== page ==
Smartphones are new, cool and everyone wants one or already switched to one. However, these are more like a computer than a phone and a lot of us use it for social media, fun, games and financials, not just making calls.
I always brag about being a very organized person, so I have an app that helps me track my expenses and daily events. Also, I have installed and I am using a bar code scanner, to keep track of prices and offers. However, this brings me to writing this small warning about Malicious QR codes.
A Quick Response (QR) code is a type of matrix barcode that can store alphanumeric characters, in the form of text or URLs. All you need to “vizualize” such a code is a smartphone with a camera and a QR reader application to scan it – the code can direct you to websites or online videos, send text messages and e-mails, or launch apps.
The downside is that you don’t really know the content of a QR code until you scan it.
A popular attack via QR code took place in Russia this fall, and involved a Trojan disguised as a mobile app called Jimm. Once installed, “Jimm” started to send a series of expensive text messages ($6 each), racking up unwanted charges.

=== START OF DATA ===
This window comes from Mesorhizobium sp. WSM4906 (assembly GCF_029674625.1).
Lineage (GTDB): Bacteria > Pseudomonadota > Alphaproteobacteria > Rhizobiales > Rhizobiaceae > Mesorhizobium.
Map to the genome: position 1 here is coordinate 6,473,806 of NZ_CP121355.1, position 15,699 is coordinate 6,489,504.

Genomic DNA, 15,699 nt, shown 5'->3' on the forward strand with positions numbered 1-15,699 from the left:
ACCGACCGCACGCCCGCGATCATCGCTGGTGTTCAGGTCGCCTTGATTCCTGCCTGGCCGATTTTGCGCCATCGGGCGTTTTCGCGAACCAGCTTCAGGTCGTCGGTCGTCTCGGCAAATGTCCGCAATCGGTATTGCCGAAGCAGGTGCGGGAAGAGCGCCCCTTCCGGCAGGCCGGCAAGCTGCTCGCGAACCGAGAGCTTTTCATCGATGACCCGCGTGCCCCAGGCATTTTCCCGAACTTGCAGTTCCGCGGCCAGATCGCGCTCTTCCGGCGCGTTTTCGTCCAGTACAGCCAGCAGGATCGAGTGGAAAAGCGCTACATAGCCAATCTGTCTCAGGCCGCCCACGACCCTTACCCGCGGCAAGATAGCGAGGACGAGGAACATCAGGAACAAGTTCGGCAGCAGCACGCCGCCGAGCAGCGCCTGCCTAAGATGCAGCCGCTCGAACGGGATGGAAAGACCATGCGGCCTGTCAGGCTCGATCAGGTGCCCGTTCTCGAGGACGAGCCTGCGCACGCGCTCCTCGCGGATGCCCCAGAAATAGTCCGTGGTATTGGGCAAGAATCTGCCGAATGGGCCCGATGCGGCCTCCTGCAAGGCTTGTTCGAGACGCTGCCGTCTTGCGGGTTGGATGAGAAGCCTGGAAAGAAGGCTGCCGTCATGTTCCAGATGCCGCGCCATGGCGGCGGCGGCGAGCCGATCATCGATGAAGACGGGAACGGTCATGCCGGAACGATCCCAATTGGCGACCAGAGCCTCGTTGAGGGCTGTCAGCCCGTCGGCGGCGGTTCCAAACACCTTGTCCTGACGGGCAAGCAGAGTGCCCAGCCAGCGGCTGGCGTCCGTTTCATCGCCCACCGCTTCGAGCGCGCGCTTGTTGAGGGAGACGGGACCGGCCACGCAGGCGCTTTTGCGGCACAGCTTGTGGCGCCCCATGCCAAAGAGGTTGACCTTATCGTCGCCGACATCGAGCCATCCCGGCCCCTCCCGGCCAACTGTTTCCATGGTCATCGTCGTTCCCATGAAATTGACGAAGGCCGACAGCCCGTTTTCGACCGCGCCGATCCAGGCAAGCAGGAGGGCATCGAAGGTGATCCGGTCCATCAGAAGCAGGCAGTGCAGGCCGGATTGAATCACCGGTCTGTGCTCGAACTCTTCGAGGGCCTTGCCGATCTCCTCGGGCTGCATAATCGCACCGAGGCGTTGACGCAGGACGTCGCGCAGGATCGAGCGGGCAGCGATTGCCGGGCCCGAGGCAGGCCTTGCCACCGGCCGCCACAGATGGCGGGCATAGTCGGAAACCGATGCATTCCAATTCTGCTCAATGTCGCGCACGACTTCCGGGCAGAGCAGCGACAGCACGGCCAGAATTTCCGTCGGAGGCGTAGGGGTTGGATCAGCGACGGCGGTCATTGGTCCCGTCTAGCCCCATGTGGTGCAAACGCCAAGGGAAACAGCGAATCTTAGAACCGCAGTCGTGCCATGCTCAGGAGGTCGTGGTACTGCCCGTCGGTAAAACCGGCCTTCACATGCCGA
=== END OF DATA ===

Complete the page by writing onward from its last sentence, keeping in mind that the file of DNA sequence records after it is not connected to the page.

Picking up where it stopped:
This is a free forum and I usually refrain from advertising BullGuard, although it's hard not to, but I do use BullGuard Mobile Security on my smartphone and I highly recommend it to anyone with a compatible operating system, especially using Android.
Bottom line is, unfortunately, scammers and hackers are always inventive and up to date with the latest trends. Just as you would on your computer, be careful not to visit random links, just because the icon of the application is a cute mascot, and be extra careful when you scan barcodes and QR codes.